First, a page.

It’s the most wonderful time of the year! Or, well, sort of. I saw the most wonderful, heartwarming thing at the grocery store this weekend – SEASONAL TEAS. My favorite [no-frills, employee-owned] grocery store, Woodman’s, had a brand new display of seasonal teas by Celestial Seasonings and Stash. I nearly had a teagasm right there in the store! I’m familiar with Celestial Seasonings’ offerings, but I’d never seen Stash’s holiday-inspired teas. My Christmas-season-loving heart thrilled inside of me when I saw tantalizing flavors like Christmas Eve (herbal mint blend) Christmas Morning (black tea blend), White Christmas (white tea, peppermint, and a hint of ginger), Holiday Chai (black tea with hints of gingerbread and rum), and organic (!) Merry Mint (green tea, spearmint, and peppermint). Stash also has gorgeous packaging – what can I say; I’m shallow! I managed to restrain myself, though:

Teas on the floor. Class-ay.

Unfortunately I didn’t realize that White Christmas was a mint tea, so I accidentally purchased two minty varieties. Guess I’ll have to go back for more! Clearly tea is one of my major weaknesses, but for $2.00 a box, I’m not too concerned about breaking the bank.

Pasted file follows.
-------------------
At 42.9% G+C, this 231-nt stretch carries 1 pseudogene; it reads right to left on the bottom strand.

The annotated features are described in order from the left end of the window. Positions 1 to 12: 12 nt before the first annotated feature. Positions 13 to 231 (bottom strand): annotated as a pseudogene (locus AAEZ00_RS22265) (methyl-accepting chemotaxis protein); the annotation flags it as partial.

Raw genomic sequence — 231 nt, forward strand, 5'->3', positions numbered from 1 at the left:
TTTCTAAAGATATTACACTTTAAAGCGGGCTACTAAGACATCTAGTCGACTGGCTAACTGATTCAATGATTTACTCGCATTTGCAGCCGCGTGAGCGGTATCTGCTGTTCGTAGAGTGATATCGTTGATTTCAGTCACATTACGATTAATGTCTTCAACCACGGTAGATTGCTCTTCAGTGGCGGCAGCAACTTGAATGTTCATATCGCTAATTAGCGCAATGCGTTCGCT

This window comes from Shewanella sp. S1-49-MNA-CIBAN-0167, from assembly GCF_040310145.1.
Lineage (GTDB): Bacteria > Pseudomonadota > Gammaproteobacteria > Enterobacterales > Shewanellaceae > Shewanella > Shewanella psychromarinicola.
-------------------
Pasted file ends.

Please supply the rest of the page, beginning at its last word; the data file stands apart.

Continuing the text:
All of these Christmas flavors got me thinkin’ about other foods I associate with my favorite holiday. My family has a tradition of enjoying cinnamon buns and grapefruit on Christmas morning, and as I thought about holidays of yore, I got a strong craving for sweet, cinnamon-y goodness. Last year Mom made VeganYumYum’s incredibly decadent cinnamon buns, and they were gorgeous and tummyache-inducingly rich. Throwback photo time!


I feel full just looking at them! I didn’t want to make anything that rich during this go-round, so I turned to Happy Herbivore for a healthier alternative. I ended up making Lindsay’s whole-wheat, fat-free cinnamon buns, and despite an emergency grocery run necessitated by moldy applesauce, they came together quickly and with very little fuss.


And they taste fantastic, too! Soft and chewy on the inside, only the outer rings of my buns (heh heh) were at all crusty. The cinnamon filling is absolutely perfect, and it only contains brown sugar, applesauce, and cinnamon. Genius! I’ve been savoring these babies for the past few days, and they’ve totally sated my cinnamon craving. Once they’re gone, I’ll lay off the buns so that I’ll properly appreciate our traditional breakfast come December 25th.

Do you have any holiday traditions? Do you get excited about winter holidays? Any favorite seasonal teas?